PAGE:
Today's Buggy Topic: Actually Two of Them
The two lengthy buggy posts --- data-filled as usual; also with lots of links to good, easy-to-follow comments, diagrams, and tables elsewhere --- were posted earlier today at Economist's View . . . the praiseworthy economic blog run by Professor Mark Thoma, a well-known New Keynesian specialist at the University of Oregon.
The thread where prof bug's stuff is found there was actually started by Professor Nick Rowe --- another well known New Keynesian, who teaches in Canada and has a very good web site of his own. Prof Rowe analyzed whether, all in all --- in the long-term --- economic growth is supply-constrained or demand-constrained. Early, old-fashioned Keynesianism of the 1940s and early 1950s confused the two constraints. If anything, it was simply concerned with aggregate-demand and took supply-side inputs for granted.
That was true, note quickly. not just in the short-run, where, conceivably, a totally horizontal supply curve can be assumed --- which free-market economists, in any case, dispute. Worse, though, lots of Keynesians in those days assumed that proper demand-management by means of fiscal policy --- monetary policy was regarded as impotent, even short of a liquidity trap --- would enhance long-term growth of the economy.
The reality? Long-term growth is a matter of strict supply-side inputs, efficiently allocated: growth of the capital stock (capital investment), growth in the labor force, improvements in the quality of the labor force (formal education, job-training, flexibility, ability to cooperate spontaneously, and the like) . . . plus, most important of all, technological progress: the growth of knowledge, whether embodied in improved old production machinery, or in revolutionary new technologies of a far-reaching sort (like the PC and the Internet, or a century ago the internal combustion engine and Fordism in mass producing cars), or disembodied but reflected in better knowledge of managing firms.
And some economists, prof bug included, would emphasize the importance of bold risk-taking entrepreneurs determined to start a new business and, where they have the talent and drive and opportunities, to bring new radical technologies and products successfully to the market place. Think of Microsoft, Apple, Walmart, MacDonald's, Intel, Google, Amazon, and so on. They didn't exist 30 years or so ago. In fact, by the late 1990s, 75% of the Fortune 500 biggest companies didn't exist in the early 1970s.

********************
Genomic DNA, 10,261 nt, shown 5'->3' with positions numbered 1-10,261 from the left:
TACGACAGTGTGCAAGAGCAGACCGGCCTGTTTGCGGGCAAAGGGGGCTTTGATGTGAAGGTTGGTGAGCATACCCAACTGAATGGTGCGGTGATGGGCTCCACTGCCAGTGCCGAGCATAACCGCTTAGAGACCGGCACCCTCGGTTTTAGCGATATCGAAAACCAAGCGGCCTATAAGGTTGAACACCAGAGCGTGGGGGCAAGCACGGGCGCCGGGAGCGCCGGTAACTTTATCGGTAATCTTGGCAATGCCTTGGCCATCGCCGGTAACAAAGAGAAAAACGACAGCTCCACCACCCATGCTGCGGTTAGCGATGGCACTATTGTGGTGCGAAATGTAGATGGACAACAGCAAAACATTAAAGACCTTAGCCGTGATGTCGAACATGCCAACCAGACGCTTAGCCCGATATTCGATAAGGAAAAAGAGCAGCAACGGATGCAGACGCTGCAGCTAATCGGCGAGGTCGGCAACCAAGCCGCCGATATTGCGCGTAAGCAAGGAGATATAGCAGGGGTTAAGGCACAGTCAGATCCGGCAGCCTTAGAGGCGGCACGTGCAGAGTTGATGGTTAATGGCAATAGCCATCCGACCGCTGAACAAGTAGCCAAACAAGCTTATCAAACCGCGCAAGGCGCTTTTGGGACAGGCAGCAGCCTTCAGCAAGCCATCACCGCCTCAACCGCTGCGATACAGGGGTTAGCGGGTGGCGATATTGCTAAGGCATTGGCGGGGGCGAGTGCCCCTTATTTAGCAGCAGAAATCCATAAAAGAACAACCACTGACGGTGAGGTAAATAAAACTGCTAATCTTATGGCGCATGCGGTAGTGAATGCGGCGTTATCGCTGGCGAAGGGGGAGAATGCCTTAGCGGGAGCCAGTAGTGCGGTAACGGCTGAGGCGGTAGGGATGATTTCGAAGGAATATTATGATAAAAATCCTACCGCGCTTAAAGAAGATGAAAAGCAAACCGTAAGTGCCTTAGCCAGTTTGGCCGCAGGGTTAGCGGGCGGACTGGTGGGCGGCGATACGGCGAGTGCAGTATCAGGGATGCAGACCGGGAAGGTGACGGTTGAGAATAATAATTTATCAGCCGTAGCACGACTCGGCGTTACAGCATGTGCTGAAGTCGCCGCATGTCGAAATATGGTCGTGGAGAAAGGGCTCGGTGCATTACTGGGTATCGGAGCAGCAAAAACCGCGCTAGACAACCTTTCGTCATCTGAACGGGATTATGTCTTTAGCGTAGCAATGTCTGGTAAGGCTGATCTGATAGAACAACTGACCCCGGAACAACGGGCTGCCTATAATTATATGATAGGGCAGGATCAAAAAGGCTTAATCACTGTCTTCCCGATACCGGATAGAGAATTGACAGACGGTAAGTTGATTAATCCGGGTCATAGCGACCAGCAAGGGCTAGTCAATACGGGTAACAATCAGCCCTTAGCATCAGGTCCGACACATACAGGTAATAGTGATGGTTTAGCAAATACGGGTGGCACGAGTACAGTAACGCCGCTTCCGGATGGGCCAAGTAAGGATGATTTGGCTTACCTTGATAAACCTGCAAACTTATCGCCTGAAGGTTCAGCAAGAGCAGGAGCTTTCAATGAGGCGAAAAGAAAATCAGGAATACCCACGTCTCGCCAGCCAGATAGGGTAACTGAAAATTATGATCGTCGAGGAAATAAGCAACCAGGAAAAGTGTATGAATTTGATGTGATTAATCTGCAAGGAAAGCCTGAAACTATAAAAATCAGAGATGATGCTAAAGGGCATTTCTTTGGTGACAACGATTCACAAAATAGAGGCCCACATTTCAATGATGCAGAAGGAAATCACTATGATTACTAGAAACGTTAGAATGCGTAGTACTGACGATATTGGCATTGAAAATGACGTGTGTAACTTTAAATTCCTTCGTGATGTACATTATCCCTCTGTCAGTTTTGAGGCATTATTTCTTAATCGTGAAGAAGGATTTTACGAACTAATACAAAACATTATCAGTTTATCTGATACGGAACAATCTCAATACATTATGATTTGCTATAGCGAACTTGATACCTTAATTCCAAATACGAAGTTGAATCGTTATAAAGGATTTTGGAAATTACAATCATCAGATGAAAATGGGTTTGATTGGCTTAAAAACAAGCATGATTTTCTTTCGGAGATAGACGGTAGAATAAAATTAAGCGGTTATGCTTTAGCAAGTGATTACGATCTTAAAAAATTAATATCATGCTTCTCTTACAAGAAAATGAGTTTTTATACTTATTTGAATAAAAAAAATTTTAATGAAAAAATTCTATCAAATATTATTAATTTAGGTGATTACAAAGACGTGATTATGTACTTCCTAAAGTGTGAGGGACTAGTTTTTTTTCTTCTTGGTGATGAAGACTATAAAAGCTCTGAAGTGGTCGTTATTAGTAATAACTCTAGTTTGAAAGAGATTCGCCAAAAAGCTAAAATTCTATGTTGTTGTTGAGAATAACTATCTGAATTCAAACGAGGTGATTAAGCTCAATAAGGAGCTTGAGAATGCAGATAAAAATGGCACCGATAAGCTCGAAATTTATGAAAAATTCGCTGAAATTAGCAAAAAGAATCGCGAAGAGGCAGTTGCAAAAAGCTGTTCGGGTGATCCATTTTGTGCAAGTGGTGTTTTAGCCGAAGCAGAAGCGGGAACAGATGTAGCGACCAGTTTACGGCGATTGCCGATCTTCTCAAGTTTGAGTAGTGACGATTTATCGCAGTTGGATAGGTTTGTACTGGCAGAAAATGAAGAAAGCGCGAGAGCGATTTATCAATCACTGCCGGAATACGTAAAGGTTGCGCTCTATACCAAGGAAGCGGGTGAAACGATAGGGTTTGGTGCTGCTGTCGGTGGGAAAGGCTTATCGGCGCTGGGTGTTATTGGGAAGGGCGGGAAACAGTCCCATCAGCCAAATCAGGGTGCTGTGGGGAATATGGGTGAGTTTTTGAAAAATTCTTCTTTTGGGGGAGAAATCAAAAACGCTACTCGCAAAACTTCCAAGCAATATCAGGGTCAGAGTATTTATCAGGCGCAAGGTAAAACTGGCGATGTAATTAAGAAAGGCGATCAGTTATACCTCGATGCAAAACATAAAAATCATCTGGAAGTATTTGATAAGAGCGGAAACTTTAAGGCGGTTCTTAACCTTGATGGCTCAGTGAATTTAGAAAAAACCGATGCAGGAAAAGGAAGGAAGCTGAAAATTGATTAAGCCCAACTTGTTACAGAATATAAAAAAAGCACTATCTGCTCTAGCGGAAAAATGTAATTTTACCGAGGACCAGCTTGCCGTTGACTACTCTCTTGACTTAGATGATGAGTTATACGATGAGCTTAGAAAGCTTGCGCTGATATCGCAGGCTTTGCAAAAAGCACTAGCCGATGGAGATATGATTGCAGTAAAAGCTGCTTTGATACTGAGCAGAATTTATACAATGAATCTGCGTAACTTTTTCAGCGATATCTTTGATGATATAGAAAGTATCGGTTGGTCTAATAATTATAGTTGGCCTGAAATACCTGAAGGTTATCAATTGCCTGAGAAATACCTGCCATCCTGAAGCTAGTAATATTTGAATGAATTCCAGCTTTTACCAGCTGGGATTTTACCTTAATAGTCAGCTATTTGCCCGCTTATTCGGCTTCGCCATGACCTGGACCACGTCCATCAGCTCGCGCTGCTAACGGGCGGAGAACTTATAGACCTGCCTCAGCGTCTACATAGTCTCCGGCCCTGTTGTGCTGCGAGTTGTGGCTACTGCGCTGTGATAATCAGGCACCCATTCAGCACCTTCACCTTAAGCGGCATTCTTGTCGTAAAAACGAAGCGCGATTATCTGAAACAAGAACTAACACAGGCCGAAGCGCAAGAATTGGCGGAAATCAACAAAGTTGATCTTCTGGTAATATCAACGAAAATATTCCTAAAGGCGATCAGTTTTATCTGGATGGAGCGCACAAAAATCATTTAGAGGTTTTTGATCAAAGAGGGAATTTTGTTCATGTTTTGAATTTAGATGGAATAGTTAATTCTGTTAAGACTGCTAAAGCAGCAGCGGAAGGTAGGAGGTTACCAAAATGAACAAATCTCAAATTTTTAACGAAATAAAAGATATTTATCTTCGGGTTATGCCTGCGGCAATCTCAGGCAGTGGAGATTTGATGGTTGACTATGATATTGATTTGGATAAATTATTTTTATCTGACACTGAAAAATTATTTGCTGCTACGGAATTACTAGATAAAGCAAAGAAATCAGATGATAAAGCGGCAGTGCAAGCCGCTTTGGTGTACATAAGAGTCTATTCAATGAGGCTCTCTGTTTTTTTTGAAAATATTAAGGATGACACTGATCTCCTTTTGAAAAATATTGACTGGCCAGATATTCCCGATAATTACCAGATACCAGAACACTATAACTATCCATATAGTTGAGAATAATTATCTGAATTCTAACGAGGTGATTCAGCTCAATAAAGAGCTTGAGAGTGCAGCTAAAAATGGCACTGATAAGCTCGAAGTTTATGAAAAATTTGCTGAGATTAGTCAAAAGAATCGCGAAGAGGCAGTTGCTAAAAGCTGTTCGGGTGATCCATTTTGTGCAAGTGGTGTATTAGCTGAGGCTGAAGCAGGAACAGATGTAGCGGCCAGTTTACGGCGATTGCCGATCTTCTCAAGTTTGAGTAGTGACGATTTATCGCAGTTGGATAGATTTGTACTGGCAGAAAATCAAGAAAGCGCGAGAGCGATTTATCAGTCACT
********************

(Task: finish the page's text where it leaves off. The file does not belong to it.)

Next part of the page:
Prof Bug's Two Comments
No need to say more. Prof Rowe's lengthy intro --- be sure to click on the link at Economist View to his full commentary --- is somewhat demanding, but not technical; and in any case prof bug's first lengthy analysis in reply clarifies what Prof Rowe means by a long-run aggregate supply curve (LRAS) that is vertical. That means changes in fiscal or monetary policy can't increase supply side output ---- only prices (up or down). In effect, New Keynesians rightly note that this is the pre-Keynesian neo-classical view of economic growth.
That said, the NEW classical economists --- starting with Milton Friedman and especially the followers of Robert Lucas (Friedman's student and the major purveyor of rational-expectations in economics) --- generally regard short-term fluctuations around long-term trend growth (set by supply side inputs) as due to real shocks to the economy: hence recessions arise out of new technologies that dislocate temporarily the sectoral distribution of labor and capital on the supply side, along with other real shocks like resource-problems such as OPEC's huge oil-price rises in the 1970s (or more recently maybe), or marked changes in consumer preferences such as a switch from horse-and-buggies or bicycle transportation to new affordable Ford-produced cars, or maybe wars abroad.
That theory of the business cycle --- booms and busts --- is called Real Business Cycle Theory, whose two pioneer scholars , Edward Prescott and Finn Kyland (the latter at UC Santa Barbara, prof bug's former employer), won the Nobel prize in economics in 2004.
New Keynesians, by contrast, explain the business cycle's fluctuations as due to rigidities in various markets: products, labor-supply, and the like. In particular, they argue that there are market failures due to at least three main problems --- sticky wages, sticky prices, and coordination problems --- that prevent the market economy from being self-adjusting in the way NEW classicals say it is.
Click here for prof bug's comments.